The importance of Vieux’s role echoed in the words of Cynthia Lumley, who has been a member since the first days of Invictus. “I still am friends with the people I started with back then, even though they’re no longer members,” said Lumley. “That, I think, has reflected what Invictus stands for. First of all it’s community, then it’s a CrossFit gym. But first and foremost, it’s people.”
Lumley also noted the Coaches are very in-tune with each and every member, which Vieux said they really work on behind the scenes. Communicating about injuries or sharing notes in member files happens daily at the gym so everyone is on the same page. “It lets them know that you’re paying attention and you care,” said Vieux.
One of the reasons Larry Blum, the first and oldest member of Invictus — he turned 80 in May — has stayed at the gym all this time is because of the quality of trainers. “They really can tailor a training session to my requirements,” he said. “[C.J.] pays a lot of attention to getting good people, and that’s the major reason I’ve stayed with him.”
Known as “The Legend” around Invictus — as Blum was one of the few who came to Martin already knowing Olympic weightlifting — he explained the Coaches know their stuff and are “sufficiently interesting,” which is a must in his one-on-one sessions.
“We have all pushed each other to become the best Coaches we could be,” said Martin. “As the owner/leader of the organization, I knew I had to work my ass off to set the expectation of excellence, otherwise all of these guys would be so much better than I was that I wouldn’t be able to compete.”
And competition is still fierce. Martin said they’ve never had fewer than 100 applicants for a job opening at Invictus. The tricky part has been trying to effectively screen resumes and cover letters. Current Coaches like Bryce Smith and Melissa Hurley were not nearly as qualified on paper, but they sold the Invictus team in their interviews.
But the interview process is rigorous. Full of substantive questions, scenarios and video reviews — for example, they watch a video of an athlete and ask the interviewee to name their primary, secondary and tertiary cue — Martin said Coaches have to know their stuff. “The luxury of having 100 applicants allows us, when we screen those, if you don’t nail those answers and if you don’t nail them in the way that we’re looking for them to be nailed, then we have the option to just move on,” he said. “If we didn’t have that many applicants, we would have to probably train a lot more than we do.”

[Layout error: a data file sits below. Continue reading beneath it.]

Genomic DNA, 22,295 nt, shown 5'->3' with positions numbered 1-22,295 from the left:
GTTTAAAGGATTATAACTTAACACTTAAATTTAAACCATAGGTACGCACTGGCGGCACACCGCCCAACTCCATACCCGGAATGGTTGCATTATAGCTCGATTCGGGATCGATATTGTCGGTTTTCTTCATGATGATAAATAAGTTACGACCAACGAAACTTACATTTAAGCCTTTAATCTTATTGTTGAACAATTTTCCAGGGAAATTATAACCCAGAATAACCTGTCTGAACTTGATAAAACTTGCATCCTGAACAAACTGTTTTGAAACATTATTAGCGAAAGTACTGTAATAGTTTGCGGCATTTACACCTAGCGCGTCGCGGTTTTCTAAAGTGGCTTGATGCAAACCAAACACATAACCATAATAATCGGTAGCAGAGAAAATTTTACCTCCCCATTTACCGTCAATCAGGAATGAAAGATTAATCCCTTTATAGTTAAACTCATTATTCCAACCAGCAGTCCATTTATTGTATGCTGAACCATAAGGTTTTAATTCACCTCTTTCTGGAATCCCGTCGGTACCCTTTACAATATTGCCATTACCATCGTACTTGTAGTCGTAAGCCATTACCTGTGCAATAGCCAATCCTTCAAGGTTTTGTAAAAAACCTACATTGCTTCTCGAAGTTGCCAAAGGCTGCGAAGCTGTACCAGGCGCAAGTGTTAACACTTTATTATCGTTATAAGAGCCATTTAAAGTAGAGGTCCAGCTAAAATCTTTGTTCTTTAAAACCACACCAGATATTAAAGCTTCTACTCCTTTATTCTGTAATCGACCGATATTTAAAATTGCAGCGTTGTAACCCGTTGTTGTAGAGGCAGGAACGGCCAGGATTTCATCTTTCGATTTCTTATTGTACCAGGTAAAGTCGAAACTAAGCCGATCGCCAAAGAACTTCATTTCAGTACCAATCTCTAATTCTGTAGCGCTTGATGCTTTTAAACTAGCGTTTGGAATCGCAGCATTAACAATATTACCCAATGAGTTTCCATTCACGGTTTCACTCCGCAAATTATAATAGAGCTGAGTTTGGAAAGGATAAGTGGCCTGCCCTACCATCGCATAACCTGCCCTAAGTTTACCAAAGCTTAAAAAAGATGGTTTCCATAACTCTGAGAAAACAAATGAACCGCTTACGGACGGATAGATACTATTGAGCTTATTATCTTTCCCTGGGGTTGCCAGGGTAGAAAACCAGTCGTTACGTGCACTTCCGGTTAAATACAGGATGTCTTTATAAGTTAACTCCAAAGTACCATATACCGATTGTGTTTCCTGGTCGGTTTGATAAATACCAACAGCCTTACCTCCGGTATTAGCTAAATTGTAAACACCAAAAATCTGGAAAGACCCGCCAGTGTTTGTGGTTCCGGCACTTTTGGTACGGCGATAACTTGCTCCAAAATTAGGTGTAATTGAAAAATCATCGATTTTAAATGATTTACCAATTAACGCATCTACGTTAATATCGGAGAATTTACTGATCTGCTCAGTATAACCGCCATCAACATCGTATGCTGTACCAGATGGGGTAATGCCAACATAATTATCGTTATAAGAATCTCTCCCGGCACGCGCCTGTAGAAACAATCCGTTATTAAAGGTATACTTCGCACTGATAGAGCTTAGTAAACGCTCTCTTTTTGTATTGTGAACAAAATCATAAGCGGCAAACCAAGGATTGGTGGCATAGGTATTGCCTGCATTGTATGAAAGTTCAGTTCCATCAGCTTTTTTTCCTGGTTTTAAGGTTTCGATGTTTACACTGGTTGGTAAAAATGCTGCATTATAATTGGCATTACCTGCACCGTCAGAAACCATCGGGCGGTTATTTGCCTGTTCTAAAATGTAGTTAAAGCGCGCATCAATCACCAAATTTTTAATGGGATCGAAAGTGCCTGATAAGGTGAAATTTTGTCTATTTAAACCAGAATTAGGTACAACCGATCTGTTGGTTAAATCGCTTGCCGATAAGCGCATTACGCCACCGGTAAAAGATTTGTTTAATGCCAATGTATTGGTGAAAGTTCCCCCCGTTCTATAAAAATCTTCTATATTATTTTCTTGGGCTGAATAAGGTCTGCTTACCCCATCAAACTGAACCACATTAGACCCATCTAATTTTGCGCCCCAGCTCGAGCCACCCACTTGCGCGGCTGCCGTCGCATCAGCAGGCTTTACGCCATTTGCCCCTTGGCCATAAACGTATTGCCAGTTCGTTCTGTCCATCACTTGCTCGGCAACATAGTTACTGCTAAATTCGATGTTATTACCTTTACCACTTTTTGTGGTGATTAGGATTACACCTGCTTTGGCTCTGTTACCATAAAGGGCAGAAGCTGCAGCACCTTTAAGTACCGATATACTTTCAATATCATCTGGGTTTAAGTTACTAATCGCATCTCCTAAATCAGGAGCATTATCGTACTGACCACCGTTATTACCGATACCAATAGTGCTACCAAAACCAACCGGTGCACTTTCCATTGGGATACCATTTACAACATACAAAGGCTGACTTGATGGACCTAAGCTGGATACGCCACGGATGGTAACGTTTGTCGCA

However, Invictus can fall into coaching slumps. Martin explained it’s been easy to slip into a stagnate state, thinking your Coaches are great and letting up on feedback and critiques. “Just like we coach members or athletes to be their best and constantly remind them, we have to do the same with Coaches,” he said. “It’s constantly reminding them of what’s important and how to create that environment of support and encouragement within our group sessions and within our private sessions.”
So, Martin’s initial goal to make CrossFit more accessible to professionals has molded into a professionalization of the industry. He explained his retention strategy is simple: take care of his Coaches, which means they are paid well, they’ve had group health insurance since Martin could afford it, etc. “Sometimes making things priority means you sacrifice other things. Could I have made more money as the owner? You bet your ass,” said Martin. “But it was important for me to play the long game and create a group of Coaches that were really invested and really felt like this was their place.”
Thus, Invictus has grown with Martin as the captain of the Sea of Green’s soul. With an identity inspired by William Ernest Henley’s poem, Invictus — a Latin word that means “unconquered” — has become a safe medium to put people up against some of the most heinous obstacles they can overcome, said Martin.
“We’re a community built around education, support and encouragement. We focus on making sure we support individuals to reach their goals, and the result is that we’ve created a culture of success and achievement,” he said. “We’ve cultivated a success mindset and set a foundation for individuals to become the best version of themselves they’re capable of becoming.”